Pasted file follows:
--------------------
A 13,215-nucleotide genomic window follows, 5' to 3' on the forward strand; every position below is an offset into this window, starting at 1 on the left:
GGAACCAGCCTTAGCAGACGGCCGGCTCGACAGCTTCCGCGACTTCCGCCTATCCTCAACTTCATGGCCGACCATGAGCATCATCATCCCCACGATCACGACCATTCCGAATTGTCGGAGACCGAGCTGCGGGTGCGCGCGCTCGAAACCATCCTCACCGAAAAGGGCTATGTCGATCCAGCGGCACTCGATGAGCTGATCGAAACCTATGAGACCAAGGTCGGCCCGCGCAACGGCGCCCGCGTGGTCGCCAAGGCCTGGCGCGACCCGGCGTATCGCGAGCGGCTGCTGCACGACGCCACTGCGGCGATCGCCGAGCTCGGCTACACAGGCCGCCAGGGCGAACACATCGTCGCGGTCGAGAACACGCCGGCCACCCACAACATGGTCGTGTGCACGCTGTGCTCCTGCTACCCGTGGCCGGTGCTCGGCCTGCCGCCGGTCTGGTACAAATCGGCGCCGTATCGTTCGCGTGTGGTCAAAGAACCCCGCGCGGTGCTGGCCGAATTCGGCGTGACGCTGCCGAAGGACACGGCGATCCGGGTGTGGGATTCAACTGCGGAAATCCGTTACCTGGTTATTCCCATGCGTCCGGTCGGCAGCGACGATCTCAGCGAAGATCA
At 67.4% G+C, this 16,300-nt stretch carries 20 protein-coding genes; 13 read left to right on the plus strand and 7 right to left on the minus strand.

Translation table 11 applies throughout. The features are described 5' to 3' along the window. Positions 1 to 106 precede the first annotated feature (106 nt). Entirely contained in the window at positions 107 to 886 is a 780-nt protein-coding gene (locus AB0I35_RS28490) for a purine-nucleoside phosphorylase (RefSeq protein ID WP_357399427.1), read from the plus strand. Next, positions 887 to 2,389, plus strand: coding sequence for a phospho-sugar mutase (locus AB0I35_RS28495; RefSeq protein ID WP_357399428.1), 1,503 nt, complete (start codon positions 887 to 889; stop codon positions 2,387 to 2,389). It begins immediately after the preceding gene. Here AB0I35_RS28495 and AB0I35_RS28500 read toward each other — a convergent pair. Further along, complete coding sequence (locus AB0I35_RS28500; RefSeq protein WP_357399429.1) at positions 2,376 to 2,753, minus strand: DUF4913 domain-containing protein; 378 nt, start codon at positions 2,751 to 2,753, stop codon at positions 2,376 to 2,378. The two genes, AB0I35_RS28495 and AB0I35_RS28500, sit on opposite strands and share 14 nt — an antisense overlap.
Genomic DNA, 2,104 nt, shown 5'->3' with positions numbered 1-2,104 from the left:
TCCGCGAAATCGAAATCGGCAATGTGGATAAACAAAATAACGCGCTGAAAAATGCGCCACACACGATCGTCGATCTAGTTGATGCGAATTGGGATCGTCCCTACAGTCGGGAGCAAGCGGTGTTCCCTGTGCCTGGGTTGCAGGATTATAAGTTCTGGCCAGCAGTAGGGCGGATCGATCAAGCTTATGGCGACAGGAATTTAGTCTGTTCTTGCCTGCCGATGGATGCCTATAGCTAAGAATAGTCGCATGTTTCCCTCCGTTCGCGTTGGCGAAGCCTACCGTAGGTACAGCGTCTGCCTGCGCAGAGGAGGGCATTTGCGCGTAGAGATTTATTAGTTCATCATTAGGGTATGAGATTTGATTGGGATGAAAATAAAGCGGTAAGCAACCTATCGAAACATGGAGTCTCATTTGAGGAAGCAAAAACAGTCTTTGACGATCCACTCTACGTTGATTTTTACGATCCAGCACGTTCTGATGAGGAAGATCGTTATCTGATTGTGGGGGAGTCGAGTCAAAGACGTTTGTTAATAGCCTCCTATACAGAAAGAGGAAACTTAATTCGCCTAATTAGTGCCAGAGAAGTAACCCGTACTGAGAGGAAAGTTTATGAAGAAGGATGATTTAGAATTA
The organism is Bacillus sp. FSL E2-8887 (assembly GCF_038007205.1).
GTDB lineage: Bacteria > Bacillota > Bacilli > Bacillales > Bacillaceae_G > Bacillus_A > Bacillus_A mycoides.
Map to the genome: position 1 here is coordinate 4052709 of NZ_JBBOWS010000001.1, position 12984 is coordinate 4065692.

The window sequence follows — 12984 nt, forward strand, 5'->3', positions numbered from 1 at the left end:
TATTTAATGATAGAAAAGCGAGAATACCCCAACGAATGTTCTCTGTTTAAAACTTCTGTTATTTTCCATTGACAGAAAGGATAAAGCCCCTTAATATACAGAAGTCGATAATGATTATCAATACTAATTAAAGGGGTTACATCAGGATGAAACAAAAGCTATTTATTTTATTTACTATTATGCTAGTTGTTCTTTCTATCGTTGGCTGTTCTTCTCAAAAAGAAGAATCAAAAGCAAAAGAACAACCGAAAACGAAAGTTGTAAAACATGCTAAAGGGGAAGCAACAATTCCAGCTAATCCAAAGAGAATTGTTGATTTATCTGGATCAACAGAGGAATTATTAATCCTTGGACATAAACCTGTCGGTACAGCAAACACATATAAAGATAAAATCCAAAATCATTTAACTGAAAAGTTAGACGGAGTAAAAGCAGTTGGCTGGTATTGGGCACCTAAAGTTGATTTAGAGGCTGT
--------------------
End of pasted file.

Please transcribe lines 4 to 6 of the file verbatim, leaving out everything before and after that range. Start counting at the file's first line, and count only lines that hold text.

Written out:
Translation table 11 applies throughout. The features are described 5' to 3' along the window. Positions 1 to 106 precede the first annotated feature (106 nt). Entirely contained in the window at positions 107 to 886 is a 780-nt protein-coding gene (locus AB0I35_RS28490) for a purine-nucleoside phosphorylase (RefSeq protein ID WP_357399427.1), read from the plus strand. Next, positions 887 to 2,389, plus strand: coding sequence for a phospho-sugar mutase (locus AB0I35_RS28495; RefSeq protein ID WP_357399428.1), 1,503 nt, complete (start codon positions 887 to 889; stop codon positions 2,387 to 2,389). It begins immediately after the preceding gene. Here AB0I35_RS28495 and AB0I35_RS28500 read toward each other — a convergent pair. Further along, complete coding sequence (locus AB0I35_RS28500; RefSeq protein WP_357399429.1) at positions 2,376 to 2,753, minus strand: DUF4913 domain-containing protein; 378 nt, start codon at positions 2,751 to 2,753, stop codon at positions 2,376 to 2,378. The two genes, AB0I35_RS28495 and AB0I35_RS28500, sit on opposite strands and share 14 nt — an antisense overlap.
Genomic DNA, 2,104 nt, shown 5'->3' with positions numbered 1-2,104 from the left:
TCCGCGAAATCGAAATCGGCAATGTGGATAAACAAAATAACGCGCTGAAAAATGCGCCACACACGATCGTCGATCTAGTTGATGCGAATTGGGATCGTCCCTACAGTCGGGAGCAAGCGGTGTTCCCTGTGCCTGGGTTGCAGGATTATAAGTTCTGGCCAGCAGTAGGGCGGATCGATCAAGCTTATGGCGACAGGAATTTAGTCTGTTCTTGCCTGCCGATGGATGCCTATAGCTAAGAATAGTCGCATGTTTCCCTCCGTTCGCGTTGGCGAAGCCTACCGTAGGTACAGCGTCTGCCTGCGCAGAGGAGGGCATTTGCGCGTAGAGATTTATTAGTTCATCATTAGGGTATGAGATTTGATTGGGATGAAAATAAAGCGGTAAGCAACCTATCGAAACATGGAGTCTCATTTGAGGAAGCAAAAACAGTCTTTGACGATCCACTCTACGTTGATTTTTACGATCCAGCACGTTCTGATGAGGAAGATCGTTATCTGATTGTGGGGGAGTCGAGTCAAAGACGTTTGTTAATAGCCTCCTATACAGAAAGAGGAAACTTAATTCGCCTAATTAGTGCCAGAGAAGTAACCCGTACTGAGAGGAAAGTTTATGAAGAAGGATGATTTAGAATTA